Highlights and Time Travel

If you highlight everything, you highlight nothing. If you highlight nothing, you highlight everything. If we are too far on either end of the spectrum, we are not generating subjective take home lessons, which is one of the most valuable aspects of reading. When a photographer takes a photo, they are providing a point of view in a certain way that is unique to their own personal characteristics and biases. The great thing about art is that it is a creative reflection of a person's lived experience. Everything in their life leading up to their latest image contributed in someway to how they captured their photo.

I think that our synopsis of all types of art is generated in a similar way. Whether you are making art or observing the art of someone else, the way you see it is a biography. I think that there is value in sharing how you see, what you see, and why you see it this way. The value is twofold. First, through engaging in self-reflection it forces you to generate an opinion and notice things in the world. Second, your opinion can help another person in ways that are unfathomable. For these reasons, highlighting, note taking, and building a personal dialogue on how you view art and or the world, is praiseworthy in itself.

When we highlight something we try and emphasize, that for whatever reason, the text is speaking to us. It is our was of saying, “this is more important than that, and I must revisit this”. When we revisit highlights, it instantly takes us back in space and time, to where we were and who you were when you made the highlight.

This time travelling technique is similar to what people feel with certain images, scents, and tastes. In a moment, we are taken from the present to the past, and before we know it we are back in the present. It’s an incredible exercise, to observe yourself when you are experiencing these micro time travels. What is interesting about notes or highlights is these are personally generated time capsules. You say, “this is important, this is meaningful to me, I want to revisit this so I can wrestle with what it means to me”. This internal dialogue is different than other types of time travel, as a scent, image, and taste are generated through the presence of an external stimulus. There is something proactive and more intentional about a note, journal or personal highlight.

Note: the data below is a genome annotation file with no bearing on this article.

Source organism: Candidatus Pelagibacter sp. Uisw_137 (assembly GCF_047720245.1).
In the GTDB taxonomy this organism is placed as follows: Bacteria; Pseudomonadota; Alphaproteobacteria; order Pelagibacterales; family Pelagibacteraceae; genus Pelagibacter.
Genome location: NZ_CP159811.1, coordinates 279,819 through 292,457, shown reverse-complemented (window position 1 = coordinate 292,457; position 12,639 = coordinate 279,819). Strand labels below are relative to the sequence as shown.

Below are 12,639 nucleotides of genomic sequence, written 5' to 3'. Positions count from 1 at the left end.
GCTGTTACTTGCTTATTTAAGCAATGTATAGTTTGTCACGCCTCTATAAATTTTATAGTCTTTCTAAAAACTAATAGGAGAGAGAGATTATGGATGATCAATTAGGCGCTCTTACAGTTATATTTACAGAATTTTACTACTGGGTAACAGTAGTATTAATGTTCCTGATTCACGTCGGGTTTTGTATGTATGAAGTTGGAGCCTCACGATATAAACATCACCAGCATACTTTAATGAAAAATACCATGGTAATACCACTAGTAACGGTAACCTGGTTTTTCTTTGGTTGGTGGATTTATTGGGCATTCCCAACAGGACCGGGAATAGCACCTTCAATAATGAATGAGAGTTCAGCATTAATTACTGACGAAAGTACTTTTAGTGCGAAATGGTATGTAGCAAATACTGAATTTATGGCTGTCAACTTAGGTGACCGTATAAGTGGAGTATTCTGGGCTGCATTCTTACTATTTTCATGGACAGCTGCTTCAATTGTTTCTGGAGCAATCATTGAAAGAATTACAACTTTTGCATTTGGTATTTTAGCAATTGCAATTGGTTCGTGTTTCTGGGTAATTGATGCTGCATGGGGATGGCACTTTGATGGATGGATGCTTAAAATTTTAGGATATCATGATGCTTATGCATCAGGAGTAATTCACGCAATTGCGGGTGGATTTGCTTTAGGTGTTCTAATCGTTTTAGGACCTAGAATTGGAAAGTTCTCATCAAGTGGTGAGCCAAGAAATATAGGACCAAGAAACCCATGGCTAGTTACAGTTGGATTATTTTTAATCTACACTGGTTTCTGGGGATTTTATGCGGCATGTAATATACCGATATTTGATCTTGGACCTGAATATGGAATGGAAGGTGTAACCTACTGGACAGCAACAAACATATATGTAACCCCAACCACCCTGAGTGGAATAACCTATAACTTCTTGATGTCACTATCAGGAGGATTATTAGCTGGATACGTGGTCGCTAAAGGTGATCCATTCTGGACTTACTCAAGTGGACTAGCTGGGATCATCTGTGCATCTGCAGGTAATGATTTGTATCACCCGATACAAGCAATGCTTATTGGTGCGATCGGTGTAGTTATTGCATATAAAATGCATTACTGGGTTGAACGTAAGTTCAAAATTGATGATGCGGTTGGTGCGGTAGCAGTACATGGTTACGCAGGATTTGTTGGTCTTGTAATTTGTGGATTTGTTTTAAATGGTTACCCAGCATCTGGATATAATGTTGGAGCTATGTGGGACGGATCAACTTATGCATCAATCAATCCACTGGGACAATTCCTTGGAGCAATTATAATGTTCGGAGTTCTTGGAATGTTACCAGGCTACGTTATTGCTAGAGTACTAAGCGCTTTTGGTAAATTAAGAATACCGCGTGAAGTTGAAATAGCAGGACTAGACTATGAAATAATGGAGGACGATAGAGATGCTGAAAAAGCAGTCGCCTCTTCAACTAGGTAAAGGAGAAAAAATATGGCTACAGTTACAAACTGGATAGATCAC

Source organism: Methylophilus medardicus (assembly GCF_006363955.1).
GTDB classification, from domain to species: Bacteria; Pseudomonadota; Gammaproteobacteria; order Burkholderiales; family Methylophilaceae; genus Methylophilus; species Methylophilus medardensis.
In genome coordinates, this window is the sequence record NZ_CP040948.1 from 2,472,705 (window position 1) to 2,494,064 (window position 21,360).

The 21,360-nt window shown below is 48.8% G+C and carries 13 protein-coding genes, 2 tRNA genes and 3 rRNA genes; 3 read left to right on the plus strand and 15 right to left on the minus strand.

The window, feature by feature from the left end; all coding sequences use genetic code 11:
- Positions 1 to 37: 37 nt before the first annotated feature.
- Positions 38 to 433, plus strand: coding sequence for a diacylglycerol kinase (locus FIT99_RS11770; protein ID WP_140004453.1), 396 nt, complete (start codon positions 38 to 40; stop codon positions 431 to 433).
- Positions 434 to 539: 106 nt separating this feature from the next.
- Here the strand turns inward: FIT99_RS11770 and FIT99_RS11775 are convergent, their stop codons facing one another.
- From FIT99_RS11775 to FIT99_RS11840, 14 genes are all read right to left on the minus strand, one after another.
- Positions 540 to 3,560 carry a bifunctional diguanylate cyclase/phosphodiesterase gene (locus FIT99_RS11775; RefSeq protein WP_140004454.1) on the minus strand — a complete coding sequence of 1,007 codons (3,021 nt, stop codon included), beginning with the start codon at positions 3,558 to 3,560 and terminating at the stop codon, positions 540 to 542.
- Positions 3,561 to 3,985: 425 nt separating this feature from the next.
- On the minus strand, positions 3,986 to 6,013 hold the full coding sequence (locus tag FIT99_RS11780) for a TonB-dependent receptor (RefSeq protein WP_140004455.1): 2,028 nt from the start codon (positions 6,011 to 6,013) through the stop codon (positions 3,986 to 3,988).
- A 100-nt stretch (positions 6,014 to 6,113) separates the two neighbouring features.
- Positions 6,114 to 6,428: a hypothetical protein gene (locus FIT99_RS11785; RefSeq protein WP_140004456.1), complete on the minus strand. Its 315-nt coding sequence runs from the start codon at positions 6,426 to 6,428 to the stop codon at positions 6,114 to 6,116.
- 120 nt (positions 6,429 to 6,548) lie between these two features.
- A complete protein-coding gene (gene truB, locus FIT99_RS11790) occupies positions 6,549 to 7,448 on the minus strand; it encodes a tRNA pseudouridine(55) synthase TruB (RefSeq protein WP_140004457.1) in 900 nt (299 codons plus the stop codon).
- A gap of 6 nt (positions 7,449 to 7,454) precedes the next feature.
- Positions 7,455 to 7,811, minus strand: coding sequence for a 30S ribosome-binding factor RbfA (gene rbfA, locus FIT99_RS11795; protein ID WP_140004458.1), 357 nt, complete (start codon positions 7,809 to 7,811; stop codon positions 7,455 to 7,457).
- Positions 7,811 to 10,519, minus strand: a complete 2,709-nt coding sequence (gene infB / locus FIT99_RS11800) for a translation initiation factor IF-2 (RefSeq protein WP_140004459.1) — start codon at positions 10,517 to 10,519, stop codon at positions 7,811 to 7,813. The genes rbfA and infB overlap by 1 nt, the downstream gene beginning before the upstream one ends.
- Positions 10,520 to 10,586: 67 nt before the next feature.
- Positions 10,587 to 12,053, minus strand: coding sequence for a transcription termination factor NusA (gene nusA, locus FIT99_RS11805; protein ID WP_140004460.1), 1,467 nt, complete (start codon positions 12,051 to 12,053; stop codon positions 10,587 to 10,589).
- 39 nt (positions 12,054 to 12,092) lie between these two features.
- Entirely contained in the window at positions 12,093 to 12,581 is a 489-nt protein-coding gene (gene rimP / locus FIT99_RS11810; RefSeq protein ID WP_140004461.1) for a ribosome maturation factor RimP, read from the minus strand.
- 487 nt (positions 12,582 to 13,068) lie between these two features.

We read to gain enhanced insight and awareness in our life. This is based on the notion that the person that is more enlightened can live a happier and more fulfilling life. We seek and track knowledge we gain from others, through highlighting and note taking. When we revisit our highlights and notes we travel back in time to the moment when we were first ingesting the knowledge. After engaging in a few time capsules (personal highlights & notes), we are put in a position to generate a discussion and synopsis on what this insight we highlighted means to us, through our own personal lens. Again, through this process, we can help others and ourselves in ways that are not always quantifiable.

Anything worth reading once is worth reading a second and third time. So, if you are going to highlight something make sure it is noteworthy (make a note of it), and be sure to make time in your life to go back and reread your highlights. A technique I use for this is as follows, the first time I read something noteworthy I underline it and put #1, the second time I read the piece if the highlight is still speaking to me I’ll put #2, and the third time I read something if it is still meaningful I’ll put #3. This is a pretty telling method, as you can go through various texts and when you see the number 2 or 3, you know that these are invaluable personal pieces of information.

I find it especially beneficial to make notes during conversations with other people. Other people have a great way of stating truths that they believe are universal, which you may not have even considered. Taking in the opinions of others is a great way to dispel your beliefs on various matters. Through dialogue with another person, it becomes binary, “yes that is true and I believe that for the following reasons… Or, no that is untrue and here is why”.

I am writing this to highlight the importance of making your books your own. I want to encourage self-awareness and internal dialogue. Your personal books should have notes everywhere, highlights throughout, and a certain patina that is only generated through hours of engagement, reflection and page turning. I believe in having a notepad at all times, as you don’t have to read a 500-page book to be enlightened. Often those around us can be a potent source of inspiration and insight, we just have to be tuned in so we can hear it. People will travel half way across the world to notice things that were right in front of their face at home. I think this notion is somewhat true, with regards to knowledge; people will search far and wide for simple knowledge that often rests right in front of them.

First, I say read lots and engage in great conversation whenever you get the chance. Secondly, make highlights and notes, and never leave home without your note pad. Third, time travel often.